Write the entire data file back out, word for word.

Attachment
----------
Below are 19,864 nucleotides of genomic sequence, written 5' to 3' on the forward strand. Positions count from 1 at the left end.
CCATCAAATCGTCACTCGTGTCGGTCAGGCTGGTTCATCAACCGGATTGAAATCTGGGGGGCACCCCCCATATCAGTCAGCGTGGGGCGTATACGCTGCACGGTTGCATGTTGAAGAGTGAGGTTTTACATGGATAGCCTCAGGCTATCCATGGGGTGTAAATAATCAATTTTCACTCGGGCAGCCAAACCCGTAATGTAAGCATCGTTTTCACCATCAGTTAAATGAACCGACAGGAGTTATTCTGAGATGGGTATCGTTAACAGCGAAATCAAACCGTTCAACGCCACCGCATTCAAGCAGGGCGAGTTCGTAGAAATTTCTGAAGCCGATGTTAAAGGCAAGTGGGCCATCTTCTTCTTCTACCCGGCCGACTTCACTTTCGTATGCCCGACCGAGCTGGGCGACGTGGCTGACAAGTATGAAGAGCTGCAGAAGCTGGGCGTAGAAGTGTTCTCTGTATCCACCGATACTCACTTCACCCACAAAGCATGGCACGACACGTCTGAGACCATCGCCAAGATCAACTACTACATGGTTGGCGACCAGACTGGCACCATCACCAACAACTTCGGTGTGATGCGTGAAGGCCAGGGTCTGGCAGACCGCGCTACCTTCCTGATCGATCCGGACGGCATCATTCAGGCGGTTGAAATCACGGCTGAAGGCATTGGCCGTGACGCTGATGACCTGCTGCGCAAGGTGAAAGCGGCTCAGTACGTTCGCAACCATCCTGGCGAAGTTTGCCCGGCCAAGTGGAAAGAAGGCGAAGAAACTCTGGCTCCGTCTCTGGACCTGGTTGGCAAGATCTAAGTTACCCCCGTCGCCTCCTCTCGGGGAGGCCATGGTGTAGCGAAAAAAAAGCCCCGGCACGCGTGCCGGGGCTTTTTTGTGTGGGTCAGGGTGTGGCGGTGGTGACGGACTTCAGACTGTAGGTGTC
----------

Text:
Below are 19,864 nucleotides of genomic sequence, written 5' to 3' on the forward strand. Positions count from 1 at the left end.
CCATCAAATCGTCACTCGTGTCGGTCAGGCTGGTTCATCAACCGGATTGAAATCTGGGGGGCACCCCCCATATCAGTCAGCGTGGGGCGTATACGCTGCACGGTTGCATGTTGAAGAGTGAGGTTTTACATGGATAGCCTCAGGCTATCCATGGGGTGTAAATAATCAATTTTCACTCGGGCAGCCAAACCCGTAATGTAAGCATCGTTTTCACCATCAGTTAAATGAACCGACAGGAGTTATTCTGAGATGGGTATCGTTAACAGCGAAATCAAACCGTTCAACGCCACCGCATTCAAGCAGGGCGAGTTCGTAGAAATTTCTGAAGCCGATGTTAAAGGCAAGTGGGCCATCTTCTTCTTCTACCCGGCCGACTTCACTTTCGTATGCCCGACCGAGCTGGGCGACGTGGCTGACAAGTATGAAGAGCTGCAGAAGCTGGGCGTAGAAGTGTTCTCTGTATCCACCGATACTCACTTCACCCACAAAGCATGGCACGACACGTCTGAGACCATCGCCAAGATCAACTACTACATGGTTGGCGACCAGACTGGCACCATCACCAACAACTTCGGTGTGATGCGTGAAGGCCAGGGTCTGGCAGACCGCGCTACCTTCCTGATCGATCCGGACGGCATCATTCAGGCGGTTGAAATCACGGCTGAAGGCATTGGCCGTGACGCTGATGACCTGCTGCGCAAGGTGAAAGCGGCTCAGTACGTTCGCAACCATCCTGGCGAAGTTTGCCCGGCCAAGTGGAAAGAAGGCGAAGAAACTCTGGCTCCGTCTCTGGACCTGGTTGGCAAGATCTAAGTTACCCCCGTCGCCTCCTCTCGGGGAGGCCATGGTGTAGCGAAAAAAAAGCCCCGGCACGCGTGCCGGGGCTTTTTTGTGTGGGTCAGGGTGTGGCGGTGGTGACGGACTTCAGACTGTAGGTGTC